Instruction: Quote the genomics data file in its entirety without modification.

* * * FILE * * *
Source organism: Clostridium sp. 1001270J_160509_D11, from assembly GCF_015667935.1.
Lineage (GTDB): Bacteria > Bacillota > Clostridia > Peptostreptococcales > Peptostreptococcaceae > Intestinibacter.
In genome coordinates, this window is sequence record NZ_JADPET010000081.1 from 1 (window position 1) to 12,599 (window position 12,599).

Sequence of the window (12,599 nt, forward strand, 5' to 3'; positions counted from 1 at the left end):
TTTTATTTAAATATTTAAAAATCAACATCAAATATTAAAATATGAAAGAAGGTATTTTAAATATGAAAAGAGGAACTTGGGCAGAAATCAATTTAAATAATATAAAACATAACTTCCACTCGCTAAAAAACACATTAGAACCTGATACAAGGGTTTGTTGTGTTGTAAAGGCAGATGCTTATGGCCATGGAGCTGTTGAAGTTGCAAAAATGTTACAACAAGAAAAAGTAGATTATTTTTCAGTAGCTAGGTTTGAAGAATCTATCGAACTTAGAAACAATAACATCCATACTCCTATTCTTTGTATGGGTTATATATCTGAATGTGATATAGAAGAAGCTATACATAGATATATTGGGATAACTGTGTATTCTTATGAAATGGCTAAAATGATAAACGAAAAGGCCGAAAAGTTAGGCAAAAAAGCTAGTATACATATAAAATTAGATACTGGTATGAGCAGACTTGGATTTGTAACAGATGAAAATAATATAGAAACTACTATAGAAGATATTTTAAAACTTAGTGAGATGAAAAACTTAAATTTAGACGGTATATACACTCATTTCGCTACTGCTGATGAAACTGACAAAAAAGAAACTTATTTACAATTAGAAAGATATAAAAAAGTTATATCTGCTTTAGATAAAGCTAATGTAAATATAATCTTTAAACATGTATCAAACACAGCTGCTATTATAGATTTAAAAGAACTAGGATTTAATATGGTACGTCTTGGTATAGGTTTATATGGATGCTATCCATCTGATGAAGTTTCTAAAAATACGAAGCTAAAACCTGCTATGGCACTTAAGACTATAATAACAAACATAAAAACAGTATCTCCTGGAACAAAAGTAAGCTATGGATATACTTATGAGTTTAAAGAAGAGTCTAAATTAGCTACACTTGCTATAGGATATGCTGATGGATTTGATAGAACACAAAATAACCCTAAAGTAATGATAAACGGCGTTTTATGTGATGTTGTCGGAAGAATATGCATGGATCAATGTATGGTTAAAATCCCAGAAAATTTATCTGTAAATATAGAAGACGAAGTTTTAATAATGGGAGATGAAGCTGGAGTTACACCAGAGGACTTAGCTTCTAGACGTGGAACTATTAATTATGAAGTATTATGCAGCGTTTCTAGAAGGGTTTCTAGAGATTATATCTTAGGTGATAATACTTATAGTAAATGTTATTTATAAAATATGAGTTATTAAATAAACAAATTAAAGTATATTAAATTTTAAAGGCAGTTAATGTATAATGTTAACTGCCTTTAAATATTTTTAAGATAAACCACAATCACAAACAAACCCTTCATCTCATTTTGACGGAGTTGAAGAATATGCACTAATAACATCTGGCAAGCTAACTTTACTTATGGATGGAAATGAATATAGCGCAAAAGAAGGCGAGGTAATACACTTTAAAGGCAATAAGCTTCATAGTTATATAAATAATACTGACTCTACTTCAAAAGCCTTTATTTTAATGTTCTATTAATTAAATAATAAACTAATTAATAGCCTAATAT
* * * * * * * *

Source organism: Clostridium sp. 1001270J_160509_D11, from assembly GCF_015667935.1.
Lineage (GTDB): Bacteria > Bacillota > Clostridia > Peptostreptococcales > Peptostreptococcaceae > Intestinibacter.
In genome coordinates, this window is sequence record NZ_JADPET010000081.1 from 1 (window position 1) to 12,599 (window position 12,599).

Sequence of the window (12,599 nt, forward strand, 5' to 3'; positions counted from 1 at the left end):
TTTTATTTAAATATTTAAAAATCAACATCAAATATTAAAATATGAAAGAAGGTATTTTAAATATGAAAAGAGGAACTTGGGCAGAAATCAATTTAAATAATATAAAACATAACTTCCACTCGCTAAAAAACACATTAGAACCTGATACAAGGGTTTGTTGTGTTGTAAAGGCAGATGCTTATGGCCATGGAGCTGTTGAAGTTGCAAAAATGTTACAACAAGAAAAAGTAGATTATTTTTCAGTAGCTAGGTTTGAAGAATCTATCGAACTTAGAAACAATAACATCCATACTCCTATTCTTTGTATGGGTTATATATCTGAATGTGATATAGAAGAAGCTATACATAGATATATTGGGATAACTGTGTATTCTTATGAAATGGCTAAAATGATAAACGAAAAGGCCGAAAAGTTAGGCAAAAAAGCTAGTATACATATAAAATTAGATACTGGTATGAGCAGACTTGGATTTGTAACAGATGAAAATAATATAGAAACTACTATAGAAGATATTTTAAAACTTAGTGAGATGAAAAACTTAAATTTAGACGGTATATACACTCATTTCGCTACTGCTGATGAAACTGACAAAAAAGAAACTTATTTACAATTAGAAAGATATAAAAAAGTTATATCTGCTTTAGATAAAGCTAATGTAAATATAATCTTTAAACATGTATCAAACACAGCTGCTATTATAGATTTAAAAGAACTAGGATTTAATATGGTACGTCTTGGTATAGGTTTATATGGATGCTATCCATCTGATGAAGTTTCTAAAAATACGAAGCTAAAACCTGCTATGGCACTTAAGACTATAATAACAAACATAAAAACAGTATCTCCTGGAACAAAAGTAAGCTATGGATATACTTATGAGTTTAAAGAAGAGTCTAAATTAGCTACACTTGCTATAGGATATGCTGATGGATTTGATAGAACACAAAATAACCCTAAAGTAATGATAAACGGCGTTTTATGTGATGTTGTCGGAAGAATATGCATGGATCAATGTATGGTTAAAATCCCAGAAAATTTATCTGTAAATATAGAAGACGAAGTTTTAATAATGGGAGATGAAGCTGGAGTTACACCAGAGGACTTAGCTTCTAGACGTGGAACTATTAATTATGAAGTATTATGCAGCGTTTCTAGAAGGGTTTCTAGAGATTATATCTTAGGTGATAATACTTATAGTAAATGTTATTTATAAAATATGAGTTATTAAATAAACAAATTAAAGTATATTAAATTTTAAAGGCAGTTAATGTATAATGTTAACTGCCTTTAAATATTTTTAAGATAAACCACAATCACAAACAAACCCTTCATCTCATTTTGACGGAGTTGAAGAATATGCACTAATAACATCTGGCAAGCTAACTTTACTTATGGATGGAAATGAATATAGCGCAAAAGAAGGCGAGGTAATACACTTTAAAGGCAATAAGCTTCATAGTTATATAAATAATACTGACTCTACTTCAAAAGCCTTTATTTTAATGTTCTATTAATTAAATAATAAACTAATTAATAGCCTAATAT